I've just returned from the Greek island of Corfu, staying in the foothills of the mountain Pantocratos (908m.) which face across a narrow strait from the north-east of the island to the mountains of Albania. Among the reading matter I took with me was Prospero's Cell, Laurence Durrell's impressionistic memoir of the island in the 1930's. The title of the book comes from a theory of one of it's Greek characters that Corfu is the location of Shakespeare's play The Tempest. The theory is partly based on the suggestion that the Greek name of the island - Κερκυρα - (transliterated by Durrell as 'Corcyra'), could be construed as an anagram of Sycorax, the witch who inhabited Prospero's island before he arrived. Durrell's own reflections on the literary connections of Corfu include the identification of the bay where Odysseus is washed up an found by Nausicaä. He suggests three possible locations and opts for Paleokastritsa as the most likely with his own careful blend of fine-writing and factual accuracy:
"… drenched in the silver of olives on the north-western coast. The little bay lies in a trance, drugged with its own extraordinary perfection - a conspiracy of light, air, blue sea and cypresses. [ …..] For the benefit of the more recondite, or for the mere specialist, one must record the existence of a great cave in the point immediately before the beach marked Hermones on the maps."
Durrell asserts that the best way to understand the character of Odysseus is to get to know modern Greeks who still display the ancient hero's temperament of a refusal to see things as they are : to live the 'myth' rather than the 'reality'. What, I wonder, would Durrell have made of the Greeks sitting along the low wall outside the Government offices below a banner demanding "pay us our wages and our pensions"? What does Athena whisper in their ears as British and German tourists saunter past their banner on the way between the town and the beach to spend euros in the bars and tavernas?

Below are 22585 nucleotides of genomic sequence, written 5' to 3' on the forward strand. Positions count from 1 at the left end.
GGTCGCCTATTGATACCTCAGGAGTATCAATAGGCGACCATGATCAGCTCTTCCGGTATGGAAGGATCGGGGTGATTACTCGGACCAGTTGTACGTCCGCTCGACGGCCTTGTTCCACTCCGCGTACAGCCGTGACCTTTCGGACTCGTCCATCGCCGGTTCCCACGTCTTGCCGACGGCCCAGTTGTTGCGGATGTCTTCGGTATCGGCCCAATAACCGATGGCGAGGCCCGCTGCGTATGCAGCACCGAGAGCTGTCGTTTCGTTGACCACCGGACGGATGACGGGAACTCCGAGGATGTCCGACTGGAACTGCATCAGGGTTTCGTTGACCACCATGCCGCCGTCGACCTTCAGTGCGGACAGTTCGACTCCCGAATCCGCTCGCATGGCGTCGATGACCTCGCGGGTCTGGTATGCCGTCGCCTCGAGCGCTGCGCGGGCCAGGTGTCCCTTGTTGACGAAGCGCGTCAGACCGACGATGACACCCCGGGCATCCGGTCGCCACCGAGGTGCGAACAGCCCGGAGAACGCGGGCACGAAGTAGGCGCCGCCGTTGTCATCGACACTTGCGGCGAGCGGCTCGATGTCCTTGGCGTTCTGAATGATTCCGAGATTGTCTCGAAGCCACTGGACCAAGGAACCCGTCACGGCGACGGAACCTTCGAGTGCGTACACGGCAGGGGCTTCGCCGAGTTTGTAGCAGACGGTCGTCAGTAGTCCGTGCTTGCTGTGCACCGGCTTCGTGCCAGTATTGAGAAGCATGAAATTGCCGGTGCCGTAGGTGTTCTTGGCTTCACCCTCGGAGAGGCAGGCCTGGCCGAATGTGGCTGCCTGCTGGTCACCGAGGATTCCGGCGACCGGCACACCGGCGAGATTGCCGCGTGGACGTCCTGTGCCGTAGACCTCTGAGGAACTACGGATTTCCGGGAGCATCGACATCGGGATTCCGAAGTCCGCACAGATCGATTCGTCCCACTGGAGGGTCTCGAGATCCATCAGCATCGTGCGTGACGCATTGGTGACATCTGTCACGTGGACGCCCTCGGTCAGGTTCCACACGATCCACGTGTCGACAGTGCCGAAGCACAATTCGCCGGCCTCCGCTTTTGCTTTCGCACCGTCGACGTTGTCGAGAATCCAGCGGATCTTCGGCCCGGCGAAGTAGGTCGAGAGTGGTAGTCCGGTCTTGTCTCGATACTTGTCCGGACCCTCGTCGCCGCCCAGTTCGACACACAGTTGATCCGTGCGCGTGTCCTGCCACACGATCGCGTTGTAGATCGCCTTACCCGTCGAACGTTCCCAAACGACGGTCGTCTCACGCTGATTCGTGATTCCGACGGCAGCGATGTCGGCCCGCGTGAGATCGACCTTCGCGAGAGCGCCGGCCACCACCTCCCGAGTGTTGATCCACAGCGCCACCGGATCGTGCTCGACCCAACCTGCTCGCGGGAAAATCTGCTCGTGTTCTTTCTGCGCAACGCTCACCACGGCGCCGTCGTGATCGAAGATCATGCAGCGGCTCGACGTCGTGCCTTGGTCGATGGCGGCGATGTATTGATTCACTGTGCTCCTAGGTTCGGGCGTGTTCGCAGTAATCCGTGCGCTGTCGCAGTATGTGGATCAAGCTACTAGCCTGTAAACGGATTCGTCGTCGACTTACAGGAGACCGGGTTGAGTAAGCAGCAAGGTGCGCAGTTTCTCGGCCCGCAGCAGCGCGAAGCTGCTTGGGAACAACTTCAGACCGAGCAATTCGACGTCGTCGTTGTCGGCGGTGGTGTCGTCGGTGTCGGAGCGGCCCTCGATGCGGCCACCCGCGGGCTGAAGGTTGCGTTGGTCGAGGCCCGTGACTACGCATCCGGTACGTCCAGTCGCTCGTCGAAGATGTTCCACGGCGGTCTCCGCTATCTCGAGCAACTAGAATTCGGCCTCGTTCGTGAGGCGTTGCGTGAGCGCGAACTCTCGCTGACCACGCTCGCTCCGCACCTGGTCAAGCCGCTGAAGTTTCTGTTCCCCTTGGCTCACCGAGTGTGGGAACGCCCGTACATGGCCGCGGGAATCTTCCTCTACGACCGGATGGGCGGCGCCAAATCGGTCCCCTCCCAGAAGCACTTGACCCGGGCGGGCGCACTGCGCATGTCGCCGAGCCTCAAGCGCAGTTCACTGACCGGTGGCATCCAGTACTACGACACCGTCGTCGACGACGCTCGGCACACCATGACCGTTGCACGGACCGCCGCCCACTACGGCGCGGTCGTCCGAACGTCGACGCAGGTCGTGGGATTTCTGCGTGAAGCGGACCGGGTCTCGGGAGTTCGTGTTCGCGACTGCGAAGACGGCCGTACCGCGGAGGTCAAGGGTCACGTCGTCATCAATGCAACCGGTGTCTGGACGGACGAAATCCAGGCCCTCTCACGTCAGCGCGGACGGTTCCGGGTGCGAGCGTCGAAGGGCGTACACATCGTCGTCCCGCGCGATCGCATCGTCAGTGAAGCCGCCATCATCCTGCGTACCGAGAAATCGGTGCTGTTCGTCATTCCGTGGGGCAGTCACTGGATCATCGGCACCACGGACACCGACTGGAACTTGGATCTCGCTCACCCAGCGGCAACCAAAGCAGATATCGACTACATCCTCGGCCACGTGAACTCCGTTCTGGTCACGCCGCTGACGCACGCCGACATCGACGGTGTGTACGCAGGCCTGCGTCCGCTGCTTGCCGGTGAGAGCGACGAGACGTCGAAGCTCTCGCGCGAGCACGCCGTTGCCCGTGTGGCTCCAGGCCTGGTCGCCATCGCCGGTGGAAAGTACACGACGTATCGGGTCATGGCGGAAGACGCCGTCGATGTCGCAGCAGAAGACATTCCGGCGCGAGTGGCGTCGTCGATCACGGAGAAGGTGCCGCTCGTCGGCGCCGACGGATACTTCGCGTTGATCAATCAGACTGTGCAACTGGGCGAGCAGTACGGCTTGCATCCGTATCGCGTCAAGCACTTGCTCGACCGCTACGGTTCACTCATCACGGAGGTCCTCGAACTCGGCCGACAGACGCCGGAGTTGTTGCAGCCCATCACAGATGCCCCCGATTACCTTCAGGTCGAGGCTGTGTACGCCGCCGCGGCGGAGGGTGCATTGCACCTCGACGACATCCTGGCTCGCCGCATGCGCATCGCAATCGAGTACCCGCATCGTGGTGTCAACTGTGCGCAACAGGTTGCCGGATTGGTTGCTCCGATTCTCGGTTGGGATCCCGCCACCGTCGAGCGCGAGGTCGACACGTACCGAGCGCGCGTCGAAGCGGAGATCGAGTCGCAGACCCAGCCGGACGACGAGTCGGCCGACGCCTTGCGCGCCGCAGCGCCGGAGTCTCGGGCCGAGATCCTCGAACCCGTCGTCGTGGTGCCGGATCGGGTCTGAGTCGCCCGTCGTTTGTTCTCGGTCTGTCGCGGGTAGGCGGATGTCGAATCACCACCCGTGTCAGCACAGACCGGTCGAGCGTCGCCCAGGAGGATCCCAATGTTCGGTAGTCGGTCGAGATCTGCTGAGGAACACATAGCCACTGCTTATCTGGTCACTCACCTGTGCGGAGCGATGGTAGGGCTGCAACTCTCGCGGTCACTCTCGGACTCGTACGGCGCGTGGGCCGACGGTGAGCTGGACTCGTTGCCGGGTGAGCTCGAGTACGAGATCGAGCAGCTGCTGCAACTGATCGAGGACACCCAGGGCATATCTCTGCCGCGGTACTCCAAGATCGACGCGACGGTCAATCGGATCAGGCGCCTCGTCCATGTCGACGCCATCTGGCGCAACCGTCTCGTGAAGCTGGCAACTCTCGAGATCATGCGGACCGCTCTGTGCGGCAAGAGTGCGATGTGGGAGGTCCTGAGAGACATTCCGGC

That anagram of 'Kerkyra' (as I think it should be transliterated) doesn't quite work. It's author, though a real person, is a fabulist for whom the imaginative construction of reality is superior to the tyranny of fact. Durrell knows this, but his memoir itself has the air of a construction, a narrative based on a willed view of the island, though also one based firmly on his experiences of living there.
Shakespeare may have known of the island. Contemporary traders certainly did, and its strategic location where the Adriatic joins the Ionian Sea meant that it was appropriated by Venice, and later by both the French and the British. It is the reality of this strategic location that sent Durrell himself scurrying for safety after the outbreak of the Second World War, initially to Crete and then to Alexandria.
Today it appears that most Greeks want to stay in the Eurozone. They also want to be paid "our wages and our pensions". Their face off against the fact-men of the northern European economies looks like it stands little chance of success. Like Odysseus they appear to be heading for certain disaster. It will be interesting to see whether it will be the 'myth' or the 'reality' that prevails.